Meanwhile, results from the Army seminar last week are slated to shape a new capstone concept for the ground service. The document sets strategic priorities for the Army. An upcoming Unified Quest in January will discuss the revision of the service's operating concept.
Under the heading "What the Army must do," Unified Quest participants sought to answer questions arising from the fact that two major land operations are winding down, and projected defense budgets are shrinking. "We are going to be in not an era of persistent conflict, but an era of constrained resources," Col. Kevin Felix, chief of the future warfare division at TRADOC's Army Capabilities Integration Center, told ITA at the event. "And we see that continuing really through 2020."
Persistent conflict, or the thought that the United States is in a constant battle against various sorts of terrorists with no chance of winning anytime soon, has dominated DOD thinking for years.
Thinking about what the Army must do inevitably leads to the question of what the Army should no longer do and cannot anymore afford to do, Felix said. Officials differentiate between missions that the Army might drop altogether, or missions that the Army will no longer be able to do to the same extent it did when money was plentiful.
Army stations abroad are a case in point for the latter category. "We're going to be a less-forward deployed organization," Felix predicted. That has led to discussions within the service about other ways of assuring allies of America's backing, he added. It also means the Army will have to be selective in its relationships with foreign partners, and that it must prioritize security-cooperation efforts to "where the return on our investment is going to be greatest," Elfendahl said.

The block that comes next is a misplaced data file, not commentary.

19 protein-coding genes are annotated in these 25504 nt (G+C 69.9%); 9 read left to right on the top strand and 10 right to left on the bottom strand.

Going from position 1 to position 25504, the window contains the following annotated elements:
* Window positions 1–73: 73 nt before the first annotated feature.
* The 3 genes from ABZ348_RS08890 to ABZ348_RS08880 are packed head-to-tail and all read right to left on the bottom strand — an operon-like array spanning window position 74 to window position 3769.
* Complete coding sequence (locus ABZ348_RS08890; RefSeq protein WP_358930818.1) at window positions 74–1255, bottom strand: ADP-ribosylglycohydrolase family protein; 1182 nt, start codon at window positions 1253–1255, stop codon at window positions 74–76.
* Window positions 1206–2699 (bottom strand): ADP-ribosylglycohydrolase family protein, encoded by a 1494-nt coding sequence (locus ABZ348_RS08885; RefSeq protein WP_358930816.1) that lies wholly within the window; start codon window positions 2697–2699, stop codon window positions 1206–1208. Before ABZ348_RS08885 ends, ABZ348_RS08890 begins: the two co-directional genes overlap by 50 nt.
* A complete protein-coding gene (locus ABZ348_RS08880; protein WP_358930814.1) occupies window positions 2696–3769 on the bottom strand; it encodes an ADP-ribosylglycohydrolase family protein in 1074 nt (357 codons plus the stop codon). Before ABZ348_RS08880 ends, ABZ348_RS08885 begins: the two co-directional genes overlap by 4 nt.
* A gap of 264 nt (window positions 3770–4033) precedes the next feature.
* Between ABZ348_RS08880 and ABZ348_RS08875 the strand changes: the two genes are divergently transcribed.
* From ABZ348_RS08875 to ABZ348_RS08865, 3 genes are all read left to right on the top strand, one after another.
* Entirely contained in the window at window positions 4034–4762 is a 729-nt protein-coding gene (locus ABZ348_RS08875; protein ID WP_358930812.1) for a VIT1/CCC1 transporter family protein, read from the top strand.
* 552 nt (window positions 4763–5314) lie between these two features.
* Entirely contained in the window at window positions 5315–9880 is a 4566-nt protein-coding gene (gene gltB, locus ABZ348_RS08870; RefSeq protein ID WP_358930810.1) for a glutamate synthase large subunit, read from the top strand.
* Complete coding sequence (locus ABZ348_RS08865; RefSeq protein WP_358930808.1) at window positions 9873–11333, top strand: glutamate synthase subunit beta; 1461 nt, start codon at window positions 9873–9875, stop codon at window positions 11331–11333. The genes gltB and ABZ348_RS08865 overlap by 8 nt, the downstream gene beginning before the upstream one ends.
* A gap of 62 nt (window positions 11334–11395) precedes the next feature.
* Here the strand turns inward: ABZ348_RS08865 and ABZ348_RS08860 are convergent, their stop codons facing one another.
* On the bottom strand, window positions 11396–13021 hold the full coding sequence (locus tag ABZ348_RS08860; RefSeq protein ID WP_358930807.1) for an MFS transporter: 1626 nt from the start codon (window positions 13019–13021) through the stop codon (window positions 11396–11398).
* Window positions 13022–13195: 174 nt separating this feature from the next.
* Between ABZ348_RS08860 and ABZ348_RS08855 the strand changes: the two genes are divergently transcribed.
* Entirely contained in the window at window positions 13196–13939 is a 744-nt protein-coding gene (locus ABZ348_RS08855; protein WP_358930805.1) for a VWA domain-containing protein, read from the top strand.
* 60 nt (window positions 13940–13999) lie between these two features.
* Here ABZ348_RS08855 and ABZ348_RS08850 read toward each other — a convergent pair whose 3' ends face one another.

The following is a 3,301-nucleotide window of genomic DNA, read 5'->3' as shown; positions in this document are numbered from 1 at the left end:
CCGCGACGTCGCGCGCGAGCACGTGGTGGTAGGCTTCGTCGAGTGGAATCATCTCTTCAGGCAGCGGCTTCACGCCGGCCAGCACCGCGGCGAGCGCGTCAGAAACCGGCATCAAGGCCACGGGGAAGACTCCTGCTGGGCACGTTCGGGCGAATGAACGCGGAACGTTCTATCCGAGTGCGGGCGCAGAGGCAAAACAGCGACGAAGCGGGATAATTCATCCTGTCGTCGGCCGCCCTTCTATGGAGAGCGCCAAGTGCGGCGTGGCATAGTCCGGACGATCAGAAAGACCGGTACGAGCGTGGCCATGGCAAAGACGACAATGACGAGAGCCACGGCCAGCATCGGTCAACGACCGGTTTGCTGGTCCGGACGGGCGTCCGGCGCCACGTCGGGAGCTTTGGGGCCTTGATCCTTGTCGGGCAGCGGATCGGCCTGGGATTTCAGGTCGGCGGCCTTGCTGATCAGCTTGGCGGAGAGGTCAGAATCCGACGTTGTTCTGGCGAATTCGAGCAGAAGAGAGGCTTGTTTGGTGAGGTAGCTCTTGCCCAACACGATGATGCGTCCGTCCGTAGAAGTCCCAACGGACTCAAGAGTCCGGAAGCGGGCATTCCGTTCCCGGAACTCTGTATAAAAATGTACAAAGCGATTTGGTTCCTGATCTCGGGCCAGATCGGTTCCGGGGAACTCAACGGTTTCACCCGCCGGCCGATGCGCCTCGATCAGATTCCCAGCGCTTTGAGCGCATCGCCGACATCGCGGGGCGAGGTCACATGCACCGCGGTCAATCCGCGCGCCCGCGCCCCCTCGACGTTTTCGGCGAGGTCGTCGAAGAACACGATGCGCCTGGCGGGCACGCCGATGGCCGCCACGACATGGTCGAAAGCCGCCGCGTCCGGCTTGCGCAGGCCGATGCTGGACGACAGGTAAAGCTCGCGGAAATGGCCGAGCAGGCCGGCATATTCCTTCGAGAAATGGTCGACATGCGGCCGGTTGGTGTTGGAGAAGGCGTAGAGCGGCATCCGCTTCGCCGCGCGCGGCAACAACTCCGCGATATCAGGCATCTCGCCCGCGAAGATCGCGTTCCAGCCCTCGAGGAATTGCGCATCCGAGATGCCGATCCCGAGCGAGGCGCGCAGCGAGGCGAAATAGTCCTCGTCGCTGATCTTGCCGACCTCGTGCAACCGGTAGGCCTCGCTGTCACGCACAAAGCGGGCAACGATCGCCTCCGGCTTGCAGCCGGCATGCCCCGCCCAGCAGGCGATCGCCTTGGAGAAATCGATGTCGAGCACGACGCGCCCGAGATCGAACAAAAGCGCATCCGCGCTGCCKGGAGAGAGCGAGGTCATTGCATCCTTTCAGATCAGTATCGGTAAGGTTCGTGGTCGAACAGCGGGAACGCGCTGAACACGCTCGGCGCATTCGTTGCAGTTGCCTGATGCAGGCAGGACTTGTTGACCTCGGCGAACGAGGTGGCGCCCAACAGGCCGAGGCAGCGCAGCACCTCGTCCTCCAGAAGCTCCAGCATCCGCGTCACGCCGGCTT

As for shedding an entire mission area, Joint Staff analysts ran excursions earlier this year assuming the Army would no longer partake in large-scale stability operations and nation-building missions, as seen in Iraq and Afghanistan. While there is no explicit policy codifying that idea, there is an "implication" to that effect included in recent planning documents, according to Elfendahl.
The Army's task is to make clear to senior leaders the risks involved in stripping the service of certain capabilities. In the case of a move away from stability operations, the result may have to be a greater acceptance of so-called ungoverned spaces around the globe.
Defense officials under former President George W. Bush crafted a defense doctrine closely linked to the goal of eradicating ungoverned spaces worldwide out of fear that anti-Americanism could fester there and spawn attacks on U.S. targets.
In current debates, leaders are leaning more toward saving money by curtailing the capacity for doing certain missions, essentially contracting the military on a quantitative level, but leaving core capabilities intact.
"As part of the strategy review undertaken to inform the budget cuts necessary, [Dempsey] has spoken about reductions in force size that will likely result in reduced capacity rather than capability," according to Marine Corps Col. David Lapan, who is Dempsey's spokesman. "This concept does not apply only to the Army, and it will be developed over time," he wrote in an email to ITA. -- Sebastian Sprenger